Montana197719771Bitterroot
New Jersey189020166Cohansey-Maurice; Delaware; Lower Delaware; Middle Delaware-Musconetcong; Mullica-Toms; Sandy Hook-Staten Island
New Mexico194520181Rio Grande-Albuquerque
New York192920164Long Island; Northern Long Island; Rondout; Southern Long Island
North Carolina1938201819Albemarle; Black; Cape Fear; Chowan; Contentnea; Haw; Lower Cape Fear; Lower Catawba; Lower Roanoke; Lower Tar; New River; Pamlico Sound; Rocky; Upper Cape Fear; Upper Catawba; Upper Pee Dee; Upper Tar; Waccamaw; White Oak River
Ohio194920183Hocking; Lower Scioto; Muskingum
Oklahoma196419706Lower Arkansas; Lower Canadian; Neosho-Verdigris; Red-Sulphur; Red-Washita; Upper Little
Oregon1900201821Alsea; Coast Fork Willamette; Coos; Lower Columbia; Lower Rogue; Lower Willamette; Middle Willamette; Molalla-Pudding; Necanicum; Pacific Northwest Region; Siletz-Yaquina; Siltcoos; Siuslaw; Sixes; South Santiam; South Umpqua; Sprague; Umpqua; Upper Willamette; Willamette; Wilson-Trusk-Nestuccu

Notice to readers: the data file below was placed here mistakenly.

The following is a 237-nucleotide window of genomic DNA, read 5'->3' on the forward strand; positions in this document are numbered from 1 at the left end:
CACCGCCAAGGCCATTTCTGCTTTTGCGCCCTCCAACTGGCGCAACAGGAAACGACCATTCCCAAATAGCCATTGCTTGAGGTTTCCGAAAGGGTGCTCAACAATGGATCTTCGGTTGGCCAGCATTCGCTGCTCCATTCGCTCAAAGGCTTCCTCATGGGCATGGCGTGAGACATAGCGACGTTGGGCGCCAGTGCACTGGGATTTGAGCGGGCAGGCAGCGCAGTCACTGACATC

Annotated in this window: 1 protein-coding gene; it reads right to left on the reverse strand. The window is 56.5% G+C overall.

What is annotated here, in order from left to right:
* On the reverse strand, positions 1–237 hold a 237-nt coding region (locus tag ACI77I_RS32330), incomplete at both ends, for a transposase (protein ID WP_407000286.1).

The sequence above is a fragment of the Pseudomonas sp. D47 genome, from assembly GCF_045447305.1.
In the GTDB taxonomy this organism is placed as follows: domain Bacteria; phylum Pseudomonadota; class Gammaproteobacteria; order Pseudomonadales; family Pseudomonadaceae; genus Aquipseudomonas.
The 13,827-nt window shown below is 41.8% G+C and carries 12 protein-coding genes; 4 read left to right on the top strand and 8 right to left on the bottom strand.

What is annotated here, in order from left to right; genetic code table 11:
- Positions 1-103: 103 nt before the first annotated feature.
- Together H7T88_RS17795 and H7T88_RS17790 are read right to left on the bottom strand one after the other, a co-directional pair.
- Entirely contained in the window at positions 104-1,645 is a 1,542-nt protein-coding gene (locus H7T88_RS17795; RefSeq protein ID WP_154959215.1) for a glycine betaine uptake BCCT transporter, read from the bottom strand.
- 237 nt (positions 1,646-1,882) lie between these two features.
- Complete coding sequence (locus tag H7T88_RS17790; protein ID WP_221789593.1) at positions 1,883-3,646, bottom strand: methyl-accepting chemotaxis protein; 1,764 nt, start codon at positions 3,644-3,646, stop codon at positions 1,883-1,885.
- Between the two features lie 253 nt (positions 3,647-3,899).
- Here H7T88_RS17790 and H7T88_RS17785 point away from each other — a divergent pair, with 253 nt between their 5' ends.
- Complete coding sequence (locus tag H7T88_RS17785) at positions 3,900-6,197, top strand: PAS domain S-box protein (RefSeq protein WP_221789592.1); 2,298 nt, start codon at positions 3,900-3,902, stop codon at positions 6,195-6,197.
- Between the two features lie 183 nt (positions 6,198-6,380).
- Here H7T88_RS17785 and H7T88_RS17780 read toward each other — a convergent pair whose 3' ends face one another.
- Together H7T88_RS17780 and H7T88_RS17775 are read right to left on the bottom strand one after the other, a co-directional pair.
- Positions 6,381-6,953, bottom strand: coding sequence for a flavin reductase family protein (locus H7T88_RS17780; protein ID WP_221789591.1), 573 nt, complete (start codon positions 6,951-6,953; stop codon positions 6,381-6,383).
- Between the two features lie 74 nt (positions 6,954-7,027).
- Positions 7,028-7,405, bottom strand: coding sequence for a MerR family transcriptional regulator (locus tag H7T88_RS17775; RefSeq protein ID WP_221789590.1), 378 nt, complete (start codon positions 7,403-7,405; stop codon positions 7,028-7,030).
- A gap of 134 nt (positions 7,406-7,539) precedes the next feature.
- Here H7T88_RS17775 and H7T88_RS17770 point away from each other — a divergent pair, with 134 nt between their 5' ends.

Pennsylvania195019501Lower Susquehanna
South Carolina1939201815Black; Cooper; Edisto-Santee; Lower Broad; Lower Catawba; Lower Savannah; Lumber; Middle Savannah; Ogeechee-Savannah; Salkehatchie; Saluda; Santee; Stevens; Upper Broad; Wateree
Tennessee1941201816Collins; Guntersville Lake; Hatchie-Obion; Holston; Lower Cumberland; Lower French Broad; Lower Little Tennessee; Lower Tennessee; Middle Tennessee-Chickamauga; Middle Tennessee-Hiwassee; South Fork Holston; Stones; Upper Cumberland; Upper Elk; Upper Tennessee; Watts Bar Lake
Texas1956201827Austin-Travis Lakes; Buchanan-Lyndon B. Johnson Lakes; Buffalo-San Jacinto; Caddo Lake; Cedar; Denton; East Fork Trinity; Elm Fork Trinity; Farmers-Mud; Lake Fork; Lake O'the Pines; Lower Angelina; Lower Brazos-Little Brazos; Lower Colorado-Cummins; Lower Neches; Lower Trinity; Lower West Fork Trinity; Middle Neches; Middle Sabine; Navasota; Rio Grande-Amistad; San Marcos; Toledo Bend Reservoir; Upper Angelina; Upper Frio; Upper Neches; West Galveston Bay